Kansas City, Mo., leaders urged residents Tuesday to take the Delta variant of COVID-19 seriously. According to the Kansas City Health Department (KCHD), the variant is spreading rapidly throughout Missouri.

Their concern is amplified for two other reasons: Missouri has one of the lowest vaccination rates in the country and the highest number of new COVID-19 cases per 100,000 people.

“The Delta variant is tricky because those who have it may mistake it for a bad cold. While ‘traditional’ COVID symptoms are cough, difficulty breathing, and loss of taste or smell, the Delta variant displays differently,” an announcement from KCHD read. “The number one symptom is a headache, followed by a sore throat, running nose, and fever. This is especially true for young people, which adds to the concern since they are by far the least likely to be vaccinated.”

Last week, the Missouri Department of Health and Senior Services announced the variant has become prevalent in communities throughout Missouri.

In February, DHSS began testing wastewater samples to see if these variants were present. These testing results are displayed in a new layer of the COVID-19 Sewershed Surveillance Story Map.

Only 41% of Kansas City residents have received their first dose of vaccine, and according to KCHD, to avoid a continued spike in cases, the city needs to significantly increase this vaccination rate, especially in those between 12 years and 50 years old.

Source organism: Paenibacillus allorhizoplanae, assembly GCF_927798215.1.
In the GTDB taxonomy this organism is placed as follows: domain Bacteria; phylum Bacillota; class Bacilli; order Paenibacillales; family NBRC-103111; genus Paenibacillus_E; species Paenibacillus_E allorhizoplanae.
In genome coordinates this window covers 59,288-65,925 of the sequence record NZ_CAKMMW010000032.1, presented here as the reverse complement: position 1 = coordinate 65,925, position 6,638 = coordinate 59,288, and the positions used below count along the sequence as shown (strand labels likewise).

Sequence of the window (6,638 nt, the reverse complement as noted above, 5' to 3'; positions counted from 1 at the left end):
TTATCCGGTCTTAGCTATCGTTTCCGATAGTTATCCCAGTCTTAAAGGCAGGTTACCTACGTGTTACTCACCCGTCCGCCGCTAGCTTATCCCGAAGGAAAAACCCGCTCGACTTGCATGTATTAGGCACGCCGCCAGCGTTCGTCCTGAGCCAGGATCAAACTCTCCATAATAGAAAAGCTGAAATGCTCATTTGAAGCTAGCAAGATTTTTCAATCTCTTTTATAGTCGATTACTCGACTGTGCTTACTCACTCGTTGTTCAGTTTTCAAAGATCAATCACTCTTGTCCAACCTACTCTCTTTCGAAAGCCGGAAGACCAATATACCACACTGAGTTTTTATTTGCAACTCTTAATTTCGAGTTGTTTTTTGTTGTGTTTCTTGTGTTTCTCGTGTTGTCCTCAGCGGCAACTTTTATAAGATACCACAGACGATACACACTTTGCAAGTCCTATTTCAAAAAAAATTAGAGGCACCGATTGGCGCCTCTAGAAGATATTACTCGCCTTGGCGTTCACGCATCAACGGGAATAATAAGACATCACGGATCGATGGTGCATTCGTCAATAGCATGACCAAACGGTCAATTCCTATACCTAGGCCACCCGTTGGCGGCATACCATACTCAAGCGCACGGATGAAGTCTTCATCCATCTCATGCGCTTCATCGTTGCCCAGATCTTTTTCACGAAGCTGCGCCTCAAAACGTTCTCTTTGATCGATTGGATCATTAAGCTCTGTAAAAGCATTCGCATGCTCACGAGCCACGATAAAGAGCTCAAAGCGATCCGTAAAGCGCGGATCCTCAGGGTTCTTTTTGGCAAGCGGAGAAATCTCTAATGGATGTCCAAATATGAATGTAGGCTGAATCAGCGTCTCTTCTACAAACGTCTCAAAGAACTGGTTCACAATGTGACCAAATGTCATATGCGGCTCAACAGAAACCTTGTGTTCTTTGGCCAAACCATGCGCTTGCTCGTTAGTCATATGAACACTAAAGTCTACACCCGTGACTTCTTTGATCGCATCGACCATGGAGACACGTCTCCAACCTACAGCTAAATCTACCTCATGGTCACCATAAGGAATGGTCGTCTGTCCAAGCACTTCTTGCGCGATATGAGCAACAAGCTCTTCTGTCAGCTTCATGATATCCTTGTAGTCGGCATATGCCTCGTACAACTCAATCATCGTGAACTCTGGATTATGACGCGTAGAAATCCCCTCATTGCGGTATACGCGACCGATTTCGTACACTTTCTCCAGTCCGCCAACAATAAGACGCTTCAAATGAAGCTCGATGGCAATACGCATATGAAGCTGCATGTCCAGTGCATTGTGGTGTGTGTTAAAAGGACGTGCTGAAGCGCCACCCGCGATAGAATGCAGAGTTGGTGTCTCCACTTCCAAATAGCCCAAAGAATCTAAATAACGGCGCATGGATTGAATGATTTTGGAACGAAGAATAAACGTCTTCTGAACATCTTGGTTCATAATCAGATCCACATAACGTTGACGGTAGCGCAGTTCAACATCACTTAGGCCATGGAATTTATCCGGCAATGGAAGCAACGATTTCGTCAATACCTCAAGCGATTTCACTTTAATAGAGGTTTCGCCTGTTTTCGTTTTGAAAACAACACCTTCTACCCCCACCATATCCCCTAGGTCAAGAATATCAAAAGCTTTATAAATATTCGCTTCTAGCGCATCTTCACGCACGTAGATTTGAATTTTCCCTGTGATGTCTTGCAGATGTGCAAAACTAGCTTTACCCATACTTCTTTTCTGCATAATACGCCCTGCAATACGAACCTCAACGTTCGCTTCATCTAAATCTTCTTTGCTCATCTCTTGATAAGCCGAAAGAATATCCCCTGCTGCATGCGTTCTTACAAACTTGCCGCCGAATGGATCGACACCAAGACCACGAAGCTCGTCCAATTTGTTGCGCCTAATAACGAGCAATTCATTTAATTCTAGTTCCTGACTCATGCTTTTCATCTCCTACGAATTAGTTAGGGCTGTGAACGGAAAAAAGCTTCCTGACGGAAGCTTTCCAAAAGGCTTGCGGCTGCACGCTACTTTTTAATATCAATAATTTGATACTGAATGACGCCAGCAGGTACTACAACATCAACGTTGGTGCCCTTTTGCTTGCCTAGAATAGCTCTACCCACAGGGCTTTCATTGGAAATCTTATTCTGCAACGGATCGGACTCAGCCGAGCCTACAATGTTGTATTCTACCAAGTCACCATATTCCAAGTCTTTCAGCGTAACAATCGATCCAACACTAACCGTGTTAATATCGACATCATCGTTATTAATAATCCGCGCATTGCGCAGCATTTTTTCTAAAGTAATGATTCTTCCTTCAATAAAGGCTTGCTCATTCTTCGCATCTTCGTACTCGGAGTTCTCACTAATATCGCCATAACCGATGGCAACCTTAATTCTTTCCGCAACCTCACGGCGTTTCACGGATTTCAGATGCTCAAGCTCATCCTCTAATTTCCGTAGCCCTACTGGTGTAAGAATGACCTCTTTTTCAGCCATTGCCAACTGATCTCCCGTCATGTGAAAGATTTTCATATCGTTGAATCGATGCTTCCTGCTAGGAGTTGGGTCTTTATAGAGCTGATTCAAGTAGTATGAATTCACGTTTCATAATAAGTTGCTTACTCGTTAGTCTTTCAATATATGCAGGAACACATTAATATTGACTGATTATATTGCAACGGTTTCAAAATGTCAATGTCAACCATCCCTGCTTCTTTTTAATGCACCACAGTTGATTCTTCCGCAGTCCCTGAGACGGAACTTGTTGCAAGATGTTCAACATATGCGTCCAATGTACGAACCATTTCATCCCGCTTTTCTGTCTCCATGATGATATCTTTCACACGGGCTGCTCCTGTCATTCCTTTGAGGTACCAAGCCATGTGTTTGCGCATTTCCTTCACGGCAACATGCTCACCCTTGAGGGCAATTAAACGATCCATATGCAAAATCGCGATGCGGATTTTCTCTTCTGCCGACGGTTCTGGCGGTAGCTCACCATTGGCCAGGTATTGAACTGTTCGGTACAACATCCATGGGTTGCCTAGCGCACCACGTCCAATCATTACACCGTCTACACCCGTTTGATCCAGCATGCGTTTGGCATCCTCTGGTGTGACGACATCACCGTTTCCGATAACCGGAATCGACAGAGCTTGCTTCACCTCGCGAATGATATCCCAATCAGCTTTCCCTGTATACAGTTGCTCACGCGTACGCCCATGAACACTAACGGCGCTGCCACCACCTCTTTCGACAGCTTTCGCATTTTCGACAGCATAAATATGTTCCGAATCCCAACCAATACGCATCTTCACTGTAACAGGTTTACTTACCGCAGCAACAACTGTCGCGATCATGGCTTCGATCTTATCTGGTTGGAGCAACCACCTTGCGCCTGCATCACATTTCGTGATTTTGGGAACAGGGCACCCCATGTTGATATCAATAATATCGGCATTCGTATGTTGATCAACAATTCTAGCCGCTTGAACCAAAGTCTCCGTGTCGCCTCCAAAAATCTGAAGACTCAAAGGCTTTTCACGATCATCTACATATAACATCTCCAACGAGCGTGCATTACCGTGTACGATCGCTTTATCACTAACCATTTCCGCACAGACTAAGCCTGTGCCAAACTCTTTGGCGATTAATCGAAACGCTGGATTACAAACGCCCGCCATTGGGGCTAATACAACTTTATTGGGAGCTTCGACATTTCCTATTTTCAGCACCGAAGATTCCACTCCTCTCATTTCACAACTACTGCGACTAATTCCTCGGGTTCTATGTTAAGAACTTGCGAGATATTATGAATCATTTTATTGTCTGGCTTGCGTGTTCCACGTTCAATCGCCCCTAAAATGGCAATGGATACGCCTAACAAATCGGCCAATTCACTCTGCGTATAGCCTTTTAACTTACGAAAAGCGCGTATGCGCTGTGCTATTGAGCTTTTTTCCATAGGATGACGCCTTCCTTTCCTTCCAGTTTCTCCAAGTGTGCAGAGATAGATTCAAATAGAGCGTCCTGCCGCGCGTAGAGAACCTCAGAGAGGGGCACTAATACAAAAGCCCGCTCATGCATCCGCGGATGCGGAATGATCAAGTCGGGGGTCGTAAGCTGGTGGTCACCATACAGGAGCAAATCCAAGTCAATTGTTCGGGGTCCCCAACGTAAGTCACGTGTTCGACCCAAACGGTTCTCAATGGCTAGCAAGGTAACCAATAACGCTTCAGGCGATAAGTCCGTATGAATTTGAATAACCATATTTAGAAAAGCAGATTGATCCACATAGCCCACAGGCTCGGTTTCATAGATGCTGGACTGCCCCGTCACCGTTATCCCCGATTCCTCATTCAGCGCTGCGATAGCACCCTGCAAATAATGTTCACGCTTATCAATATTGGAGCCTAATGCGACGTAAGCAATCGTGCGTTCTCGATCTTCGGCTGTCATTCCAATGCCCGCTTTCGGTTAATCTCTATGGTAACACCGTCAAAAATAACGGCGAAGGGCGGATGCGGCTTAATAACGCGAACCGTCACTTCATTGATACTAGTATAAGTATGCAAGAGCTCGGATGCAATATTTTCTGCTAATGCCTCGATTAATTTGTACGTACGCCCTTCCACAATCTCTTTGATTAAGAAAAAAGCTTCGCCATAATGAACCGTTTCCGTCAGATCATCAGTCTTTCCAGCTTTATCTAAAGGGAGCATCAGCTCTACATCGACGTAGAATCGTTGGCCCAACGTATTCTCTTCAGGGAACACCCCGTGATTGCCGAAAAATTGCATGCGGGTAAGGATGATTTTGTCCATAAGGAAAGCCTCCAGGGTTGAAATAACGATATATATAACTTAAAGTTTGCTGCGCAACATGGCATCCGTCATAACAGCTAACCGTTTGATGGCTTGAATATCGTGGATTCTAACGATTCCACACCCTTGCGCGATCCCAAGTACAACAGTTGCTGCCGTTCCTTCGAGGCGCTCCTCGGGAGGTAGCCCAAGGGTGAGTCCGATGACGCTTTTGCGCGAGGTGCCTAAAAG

“If you have been waiting to get vaccinated or to vaccinate your children 12 and older, the wait window is over,” said Dr. Rex Archer, KCHD Health Director. “We are seeing a significant surge in cases in southwest Missouri. There is only a small window of opportunity to get vaccinated before the variant takes hold.”

This variant is 66% more transmissible than the Alpha, or first variant, and twice as likely to have more serious disease. The Alpha variant infects two people for every one person while the Delta variant can infect five to six people for every one person. 

“I am glad to see that thousands of Kansas Citians are fully vaccinated,” Mayor Quinton Lucas said. “However, that means far too many unvaccinated Kansas Citians are still at risk for infection — especially with the more transmittable Delta variant beginning to spread throughout Kansas City and Missouri. I cannot encourage non-vaccinated Kansas Citians enough, to actively seek an opportunity to do so. We must remain diligent, stay home if you’re feeling sick, and continue to encourage family and friends to take the COVID-19 vaccine. We will continue our outreach work to ensure the vaccine is easily accessible for under-vaccinated populations, and to save lives through vaccination.” 

KCHD urged residents to protect themselves, their family, friends and community, by getting the vaccination now. KCHD provides free vaccination opportunities at its office at 24th and Troost and through multiple partners. Free COVID vaccinations are available on a walk-in basis during clinic hours. Or Kansas Citians can call 311 to schedule an appointment. The department continues to work with communities and partners to ensure equitable access to vaccine like Mattie Rhodes Center in Northeast Kansas City, Don Bosco Center in Columbus Park, and others.

Kansas City Health Department 
2400 Troost Ave, KCMO 64108

COVID Vaccination Clinic hours:
Monday – Friday 9:30 a.m. – 4:00 p.m.
Tuesdays and Thursdays 5:00 p.m. – 7:00 p.m.